It was mid April, the onset of the heat wave in Rajasthan. Twenty-one-year-old Mamta had spent three consecutive days lying on her bed next to a mud wall in her round, thatched hut. That day she gave her husband, 24-year-old Oma Ram, an ultimatum: either he finds work outside their village or she would leave.
When Oma Ram was 13 years old, his father died. Since then, he had been fending for himself by alternating as a shepherd for the village cattle and as a farm labourer during the four-month farming season each year. Like most young men from his community—Meghwals, enlisted as a Scheduled Caste in Rajasthan—he owns a small patch of farm land, two beeghas that yield abysmal harvests from millets and barley. Depending on it for livelihood is not possible. In the last two years, since his marriage, the lack of money had marred his household more than ever. With increasingly dismal rainfall each year, chances of finding work on farms closer home had grown bleak. According to the local doctor, Mamta had contracted jaundice due to regular bouts of starvation and hunger.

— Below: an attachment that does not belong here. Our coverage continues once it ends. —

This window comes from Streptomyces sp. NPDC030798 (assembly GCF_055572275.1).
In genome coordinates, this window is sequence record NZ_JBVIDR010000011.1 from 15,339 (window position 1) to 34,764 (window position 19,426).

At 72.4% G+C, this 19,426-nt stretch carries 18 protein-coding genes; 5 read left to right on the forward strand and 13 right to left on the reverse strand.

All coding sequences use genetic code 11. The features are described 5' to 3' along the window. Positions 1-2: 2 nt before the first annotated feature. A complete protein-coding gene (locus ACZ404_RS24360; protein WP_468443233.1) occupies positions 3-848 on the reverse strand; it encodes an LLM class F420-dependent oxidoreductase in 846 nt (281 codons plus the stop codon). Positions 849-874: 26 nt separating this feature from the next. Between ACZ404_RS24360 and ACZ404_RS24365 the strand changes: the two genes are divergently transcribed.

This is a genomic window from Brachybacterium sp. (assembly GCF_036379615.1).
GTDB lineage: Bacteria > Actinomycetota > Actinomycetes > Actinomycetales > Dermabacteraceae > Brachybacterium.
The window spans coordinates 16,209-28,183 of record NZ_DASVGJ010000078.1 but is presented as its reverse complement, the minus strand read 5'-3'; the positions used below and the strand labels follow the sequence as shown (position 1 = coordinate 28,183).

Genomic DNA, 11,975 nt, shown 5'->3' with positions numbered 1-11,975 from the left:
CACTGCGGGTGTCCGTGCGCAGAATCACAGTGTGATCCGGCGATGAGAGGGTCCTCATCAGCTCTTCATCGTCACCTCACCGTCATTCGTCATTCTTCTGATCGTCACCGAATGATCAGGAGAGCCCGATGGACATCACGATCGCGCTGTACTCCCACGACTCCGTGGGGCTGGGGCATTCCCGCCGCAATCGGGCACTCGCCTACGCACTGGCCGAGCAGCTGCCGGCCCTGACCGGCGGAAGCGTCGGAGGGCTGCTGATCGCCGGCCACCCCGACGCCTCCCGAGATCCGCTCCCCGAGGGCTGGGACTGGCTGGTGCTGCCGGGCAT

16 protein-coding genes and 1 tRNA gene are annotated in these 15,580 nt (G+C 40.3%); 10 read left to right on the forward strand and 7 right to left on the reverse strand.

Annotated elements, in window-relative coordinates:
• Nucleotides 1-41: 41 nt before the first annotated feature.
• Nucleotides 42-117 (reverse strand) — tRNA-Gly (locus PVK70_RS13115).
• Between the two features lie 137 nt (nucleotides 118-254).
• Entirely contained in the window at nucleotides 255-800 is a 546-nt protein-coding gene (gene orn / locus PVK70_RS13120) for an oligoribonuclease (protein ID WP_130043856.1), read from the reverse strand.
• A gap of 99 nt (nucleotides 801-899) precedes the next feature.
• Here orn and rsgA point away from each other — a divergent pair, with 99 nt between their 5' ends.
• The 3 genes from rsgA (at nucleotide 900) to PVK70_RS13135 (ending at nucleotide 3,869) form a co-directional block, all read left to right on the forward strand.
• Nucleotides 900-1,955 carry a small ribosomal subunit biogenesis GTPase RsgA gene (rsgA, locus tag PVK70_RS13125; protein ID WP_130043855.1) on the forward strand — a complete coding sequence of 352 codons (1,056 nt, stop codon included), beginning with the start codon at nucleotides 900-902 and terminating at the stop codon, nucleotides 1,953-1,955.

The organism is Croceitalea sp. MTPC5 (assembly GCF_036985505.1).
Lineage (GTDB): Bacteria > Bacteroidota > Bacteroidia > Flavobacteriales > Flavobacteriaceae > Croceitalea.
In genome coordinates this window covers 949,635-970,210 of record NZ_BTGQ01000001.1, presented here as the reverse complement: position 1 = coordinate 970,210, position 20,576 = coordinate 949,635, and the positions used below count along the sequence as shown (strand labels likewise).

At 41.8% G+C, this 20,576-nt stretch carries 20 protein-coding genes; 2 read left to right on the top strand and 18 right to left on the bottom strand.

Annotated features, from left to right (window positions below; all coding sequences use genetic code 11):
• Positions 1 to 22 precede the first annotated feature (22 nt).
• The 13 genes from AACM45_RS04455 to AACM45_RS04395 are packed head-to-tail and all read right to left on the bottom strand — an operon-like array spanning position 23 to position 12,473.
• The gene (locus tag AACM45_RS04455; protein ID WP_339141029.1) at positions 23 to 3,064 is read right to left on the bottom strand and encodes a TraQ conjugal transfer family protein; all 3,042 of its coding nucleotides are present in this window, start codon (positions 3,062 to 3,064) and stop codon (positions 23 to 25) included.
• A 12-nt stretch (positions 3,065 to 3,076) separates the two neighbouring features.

Digaria, Oma Ram and Mamta’s village in Rajasthan’s Churu district, is occupied primarily by the Meghwals. The gram pradhan Umed Singh said that it has a voting population of 1,600, and is clubbed with four other villages under the Ghantiyal Badi panchayat. Untouchability is rampantly practised. Dalits are not allowed entry into the district’s famous Babosa Balaji Maharaj temple. They can only draw water from designated wells, and regularly face thrashing if found sitting on cots in the presence of the Rajput and Brahmin landowners whose farms they work in. Traditionally, the Meghwals worked as weavers and wood carvers, but over the years, working as farm labourers has become their primary occupation. Several people I met said that for a 12-hour shift, they are paid Rs 200.